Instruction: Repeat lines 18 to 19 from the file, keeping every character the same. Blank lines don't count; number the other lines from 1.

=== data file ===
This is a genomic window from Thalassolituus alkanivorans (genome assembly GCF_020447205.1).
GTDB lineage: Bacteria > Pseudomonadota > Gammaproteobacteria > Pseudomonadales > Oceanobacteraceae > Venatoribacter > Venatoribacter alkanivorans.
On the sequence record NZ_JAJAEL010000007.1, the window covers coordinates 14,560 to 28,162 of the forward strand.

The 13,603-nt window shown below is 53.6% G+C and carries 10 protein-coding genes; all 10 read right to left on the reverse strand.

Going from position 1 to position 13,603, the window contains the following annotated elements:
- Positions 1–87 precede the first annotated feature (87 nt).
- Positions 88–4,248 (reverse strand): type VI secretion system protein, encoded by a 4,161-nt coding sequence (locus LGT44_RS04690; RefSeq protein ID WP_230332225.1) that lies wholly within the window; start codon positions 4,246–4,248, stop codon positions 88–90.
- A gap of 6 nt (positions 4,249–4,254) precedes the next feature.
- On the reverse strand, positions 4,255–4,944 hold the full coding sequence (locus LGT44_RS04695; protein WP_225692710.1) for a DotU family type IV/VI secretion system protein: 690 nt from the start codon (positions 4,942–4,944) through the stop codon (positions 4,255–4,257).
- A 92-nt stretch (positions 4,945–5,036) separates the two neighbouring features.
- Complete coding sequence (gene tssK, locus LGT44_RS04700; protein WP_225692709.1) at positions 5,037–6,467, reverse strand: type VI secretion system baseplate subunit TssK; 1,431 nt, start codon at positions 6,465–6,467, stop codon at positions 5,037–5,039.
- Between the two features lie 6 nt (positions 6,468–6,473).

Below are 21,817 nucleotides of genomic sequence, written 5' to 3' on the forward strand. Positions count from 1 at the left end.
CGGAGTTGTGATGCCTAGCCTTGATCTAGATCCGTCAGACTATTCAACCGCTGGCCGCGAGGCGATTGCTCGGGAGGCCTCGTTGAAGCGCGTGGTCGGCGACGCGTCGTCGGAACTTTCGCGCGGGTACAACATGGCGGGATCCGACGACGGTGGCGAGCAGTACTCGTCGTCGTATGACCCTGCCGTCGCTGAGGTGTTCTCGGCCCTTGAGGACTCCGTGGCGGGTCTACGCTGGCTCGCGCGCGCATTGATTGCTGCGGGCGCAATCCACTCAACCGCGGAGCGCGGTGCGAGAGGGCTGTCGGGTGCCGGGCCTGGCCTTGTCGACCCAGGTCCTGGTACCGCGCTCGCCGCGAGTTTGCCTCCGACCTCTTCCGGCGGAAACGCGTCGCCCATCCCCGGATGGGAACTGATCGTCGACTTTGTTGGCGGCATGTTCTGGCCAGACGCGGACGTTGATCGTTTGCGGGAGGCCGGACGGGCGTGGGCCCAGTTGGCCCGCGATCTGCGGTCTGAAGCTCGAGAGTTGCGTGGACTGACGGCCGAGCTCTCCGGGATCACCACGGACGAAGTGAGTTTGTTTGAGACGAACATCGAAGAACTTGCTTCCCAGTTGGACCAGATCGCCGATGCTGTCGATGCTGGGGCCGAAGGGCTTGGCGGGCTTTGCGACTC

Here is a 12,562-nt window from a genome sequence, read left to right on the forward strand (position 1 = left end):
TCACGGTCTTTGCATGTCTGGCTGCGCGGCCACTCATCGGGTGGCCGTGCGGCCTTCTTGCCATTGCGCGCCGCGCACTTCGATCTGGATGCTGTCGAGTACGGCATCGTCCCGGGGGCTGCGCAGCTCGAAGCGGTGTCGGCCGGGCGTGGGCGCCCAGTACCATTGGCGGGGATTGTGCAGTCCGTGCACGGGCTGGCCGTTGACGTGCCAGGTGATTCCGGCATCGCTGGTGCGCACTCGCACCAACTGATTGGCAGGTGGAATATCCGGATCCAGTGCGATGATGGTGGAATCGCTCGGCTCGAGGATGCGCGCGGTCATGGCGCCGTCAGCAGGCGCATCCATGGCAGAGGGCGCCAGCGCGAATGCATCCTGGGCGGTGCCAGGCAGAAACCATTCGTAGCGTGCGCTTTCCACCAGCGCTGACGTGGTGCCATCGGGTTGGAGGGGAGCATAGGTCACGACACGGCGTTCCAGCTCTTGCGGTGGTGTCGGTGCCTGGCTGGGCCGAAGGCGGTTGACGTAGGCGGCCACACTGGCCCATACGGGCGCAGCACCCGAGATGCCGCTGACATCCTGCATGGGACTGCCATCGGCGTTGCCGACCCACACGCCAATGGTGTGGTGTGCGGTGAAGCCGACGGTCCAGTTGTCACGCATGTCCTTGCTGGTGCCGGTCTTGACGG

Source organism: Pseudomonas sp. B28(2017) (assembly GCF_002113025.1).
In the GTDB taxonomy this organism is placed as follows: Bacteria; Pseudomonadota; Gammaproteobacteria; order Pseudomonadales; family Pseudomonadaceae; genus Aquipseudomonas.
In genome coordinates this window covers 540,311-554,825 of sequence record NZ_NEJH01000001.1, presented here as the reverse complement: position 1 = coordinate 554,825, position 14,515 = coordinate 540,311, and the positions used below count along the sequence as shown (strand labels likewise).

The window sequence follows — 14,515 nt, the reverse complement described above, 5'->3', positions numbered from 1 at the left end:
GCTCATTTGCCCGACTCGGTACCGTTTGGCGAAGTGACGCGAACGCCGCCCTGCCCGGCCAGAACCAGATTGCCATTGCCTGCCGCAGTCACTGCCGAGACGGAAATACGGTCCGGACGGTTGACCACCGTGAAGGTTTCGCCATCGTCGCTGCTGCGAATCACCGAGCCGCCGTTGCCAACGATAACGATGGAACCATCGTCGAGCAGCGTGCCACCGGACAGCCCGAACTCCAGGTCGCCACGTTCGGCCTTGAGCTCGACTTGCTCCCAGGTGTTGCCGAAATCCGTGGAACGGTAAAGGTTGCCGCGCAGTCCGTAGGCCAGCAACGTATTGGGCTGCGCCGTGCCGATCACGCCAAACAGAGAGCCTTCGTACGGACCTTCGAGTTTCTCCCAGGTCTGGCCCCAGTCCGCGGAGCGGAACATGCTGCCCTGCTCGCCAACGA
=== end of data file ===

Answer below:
In the GTDB taxonomy this organism is placed as follows: Bacteria; Pseudomonadota; Gammaproteobacteria; order Pseudomonadales; family Pseudomonadaceae; genus Aquipseudomonas.
In genome coordinates this window covers 540,311-554,825 of sequence record NZ_NEJH01000001.1, presented here as the reverse complement: position 1 = coordinate 554,825, position 14,515 = coordinate 540,311, and the positions used below count along the sequence as shown (strand labels likewise).